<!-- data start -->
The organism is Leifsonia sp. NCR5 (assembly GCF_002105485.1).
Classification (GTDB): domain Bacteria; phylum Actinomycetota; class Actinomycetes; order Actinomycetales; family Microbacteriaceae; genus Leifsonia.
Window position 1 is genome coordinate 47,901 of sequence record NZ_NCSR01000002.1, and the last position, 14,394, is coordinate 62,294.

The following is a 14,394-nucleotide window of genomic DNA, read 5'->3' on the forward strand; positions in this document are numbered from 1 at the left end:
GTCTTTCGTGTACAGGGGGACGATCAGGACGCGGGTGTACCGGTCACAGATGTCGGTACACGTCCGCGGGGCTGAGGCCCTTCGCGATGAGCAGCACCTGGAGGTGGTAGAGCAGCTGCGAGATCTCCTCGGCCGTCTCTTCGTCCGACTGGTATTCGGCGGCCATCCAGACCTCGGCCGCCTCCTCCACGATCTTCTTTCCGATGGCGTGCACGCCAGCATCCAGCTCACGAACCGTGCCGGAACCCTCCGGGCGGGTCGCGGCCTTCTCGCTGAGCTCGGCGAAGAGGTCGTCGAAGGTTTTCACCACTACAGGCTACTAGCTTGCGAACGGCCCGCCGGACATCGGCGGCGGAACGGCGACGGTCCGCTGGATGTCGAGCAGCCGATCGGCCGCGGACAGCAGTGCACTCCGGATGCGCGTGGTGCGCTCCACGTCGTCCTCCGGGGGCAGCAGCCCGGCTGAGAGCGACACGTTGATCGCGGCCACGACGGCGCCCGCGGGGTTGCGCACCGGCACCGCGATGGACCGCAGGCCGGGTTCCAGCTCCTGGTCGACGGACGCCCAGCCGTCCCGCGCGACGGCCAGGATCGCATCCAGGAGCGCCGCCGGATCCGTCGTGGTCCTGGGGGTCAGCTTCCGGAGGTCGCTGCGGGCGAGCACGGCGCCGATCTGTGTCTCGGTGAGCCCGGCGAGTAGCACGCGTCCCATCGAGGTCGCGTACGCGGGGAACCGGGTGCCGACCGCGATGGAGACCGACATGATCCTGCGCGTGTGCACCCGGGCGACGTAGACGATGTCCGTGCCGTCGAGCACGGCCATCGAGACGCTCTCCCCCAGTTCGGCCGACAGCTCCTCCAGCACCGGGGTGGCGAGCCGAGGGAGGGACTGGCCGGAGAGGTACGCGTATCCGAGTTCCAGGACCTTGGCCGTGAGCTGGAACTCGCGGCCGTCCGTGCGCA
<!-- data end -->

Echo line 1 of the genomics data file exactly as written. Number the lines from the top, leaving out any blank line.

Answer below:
The organism is Leifsonia sp. NCR5 (assembly GCF_002105485.1).